Meet Don Baskin, aka, “Chevrolet Fanatic.”
Don grew up a car guy through and through. By 14-years-old, he was building his own car, and by 16 he was bracket racing Saturday nights. He was a young man when the muscle cars of yester-year were lurking the streets. Many caught his eye, but shiny COPO Novas and Camaros captured his heart, so much so that by the tender age of 17 he picked up his first COPO – a ’68 Nova.
You may be scratching your heads about a ’68 COPO Nova. Our friends at Super Chevy Magazine released a fantastic article stating there were 50 produced to homologate the car for Stock and Super Stock Automatic transmission classes. Fred Gibb, of Fred Gibb Chevrolet in LaHarpe, Illinois, spearheaded the project with Chevrolet’s Product Promotion Manager, Vince Piggins. The Novas were stuffed with the L78 396 and mated to a TH400. Like all other COPO programs, it was given a specific internal number, that number was 9738.
After many weekends spent racing his Nova he knew he had to own its unrivaled sibling – a COPO Camaro. So, when Don was 21, he added a ’69 COPO Camaro to his repertoire. That means Don, a young man in his early 20s, already owned two COPOs – more than most of us will own in a lifetime!
Racing and driving his COPOs further fueled his passion for Chevrolet Performance cars, and in 1993, after Mr. Baskin’s business became a thriving entity, Don purchased the crème de la crème of Camaros – the 1968 Camaro Z/28. It is still wrapped in its original paint, sports its original brake shoes and contains its original interior. That makes it extremely special in itself, but it’s Don’s favorite car because of its racing heritage. Prior to Don’s owning, the car lived a ¼-mile at a time, which explains its low 20,000 miles.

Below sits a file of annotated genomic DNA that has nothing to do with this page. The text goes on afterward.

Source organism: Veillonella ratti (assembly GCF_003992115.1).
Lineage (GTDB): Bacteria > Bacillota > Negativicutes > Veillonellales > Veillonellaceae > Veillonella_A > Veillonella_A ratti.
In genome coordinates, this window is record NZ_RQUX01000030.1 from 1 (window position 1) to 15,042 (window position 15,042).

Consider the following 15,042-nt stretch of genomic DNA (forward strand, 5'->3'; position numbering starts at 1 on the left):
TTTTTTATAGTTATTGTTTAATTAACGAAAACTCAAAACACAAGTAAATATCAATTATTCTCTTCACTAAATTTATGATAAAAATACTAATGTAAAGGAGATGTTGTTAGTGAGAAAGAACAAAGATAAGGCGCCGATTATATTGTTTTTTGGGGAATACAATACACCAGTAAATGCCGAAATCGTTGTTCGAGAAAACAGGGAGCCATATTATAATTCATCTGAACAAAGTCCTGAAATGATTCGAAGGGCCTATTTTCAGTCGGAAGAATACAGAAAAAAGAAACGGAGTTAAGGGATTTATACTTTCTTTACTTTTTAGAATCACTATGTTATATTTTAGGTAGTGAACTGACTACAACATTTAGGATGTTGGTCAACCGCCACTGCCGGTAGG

As the years passed, Mr. Baskin began to collect more rare performance Chevrolets. For years, Don had been looking for the baddest of the bad, a 1969 ZL-1, to become the pinnacle of his collection. Finally, Don found a lovely red ZL-1 that featured the all-aluminum 427, heater delete and factory radio delete. Those options made it a factory racecar, and Don didn’t think twice.
It is one of the rarest Camaros on the planet. So rare, in fact, that Chevrolet Performance collected images of Don’s ZL-1 for historical significance. Even other prominent collectors have taken notice of Don’s prized possession and offered him seven figures for it. Don’s response? “Not for sale.”